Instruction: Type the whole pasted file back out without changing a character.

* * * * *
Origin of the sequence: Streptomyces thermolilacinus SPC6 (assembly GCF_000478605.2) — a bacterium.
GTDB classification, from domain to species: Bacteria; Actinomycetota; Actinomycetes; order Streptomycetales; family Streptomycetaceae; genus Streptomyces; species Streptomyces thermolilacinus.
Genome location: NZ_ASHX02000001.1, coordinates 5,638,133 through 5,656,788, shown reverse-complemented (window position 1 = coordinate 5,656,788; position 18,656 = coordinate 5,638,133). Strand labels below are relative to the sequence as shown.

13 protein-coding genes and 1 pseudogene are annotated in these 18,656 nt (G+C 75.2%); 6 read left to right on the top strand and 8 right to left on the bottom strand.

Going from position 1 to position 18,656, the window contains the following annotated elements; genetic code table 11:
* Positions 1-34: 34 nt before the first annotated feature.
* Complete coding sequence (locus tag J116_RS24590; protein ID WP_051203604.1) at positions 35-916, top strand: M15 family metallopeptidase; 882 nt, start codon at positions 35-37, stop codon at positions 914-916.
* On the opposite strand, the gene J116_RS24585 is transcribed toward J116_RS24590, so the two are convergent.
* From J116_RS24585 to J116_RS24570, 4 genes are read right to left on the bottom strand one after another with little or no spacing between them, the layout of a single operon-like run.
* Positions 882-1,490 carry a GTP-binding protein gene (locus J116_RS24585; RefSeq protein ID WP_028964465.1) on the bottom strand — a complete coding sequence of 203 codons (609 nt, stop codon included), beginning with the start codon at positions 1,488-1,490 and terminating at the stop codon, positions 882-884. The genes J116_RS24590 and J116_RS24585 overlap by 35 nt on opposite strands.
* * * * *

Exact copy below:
Origin of the sequence: Streptomyces thermolilacinus SPC6 (assembly GCF_000478605.2) — a bacterium.
GTDB classification, from domain to species: Bacteria; Actinomycetota; Actinomycetes; order Streptomycetales; family Streptomycetaceae; genus Streptomyces; species Streptomyces thermolilacinus.
Genome location: NZ_ASHX02000001.1, coordinates 5,638,133 through 5,656,788, shown reverse-complemented (window position 1 = coordinate 5,656,788; position 18,656 = coordinate 5,638,133). Strand labels below are relative to the sequence as shown.

13 protein-coding genes and 1 pseudogene are annotated in these 18,656 nt (G+C 75.2%); 6 read left to right on the top strand and 8 right to left on the bottom strand.

Going from position 1 to position 18,656, the window contains the following annotated elements; genetic code table 11:
* Positions 1-34: 34 nt before the first annotated feature.
* Complete coding sequence (locus tag J116_RS24590; protein ID WP_051203604.1) at positions 35-916, top strand: M15 family metallopeptidase; 882 nt, start codon at positions 35-37, stop codon at positions 914-916.
* On the opposite strand, the gene J116_RS24585 is transcribed toward J116_RS24590, so the two are convergent.
* From J116_RS24585 to J116_RS24570, 4 genes are read right to left on the bottom strand one after another with little or no spacing between them, the layout of a single operon-like run.
* Positions 882-1,490 carry a GTP-binding protein gene (locus J116_RS24585; RefSeq protein ID WP_028964465.1) on the bottom strand — a complete coding sequence of 203 codons (609 nt, stop codon included), beginning with the start codon at positions 1,488-1,490 and terminating at the stop codon, positions 882-884. The genes J116_RS24590 and J116_RS24585 overlap by 35 nt on opposite strands.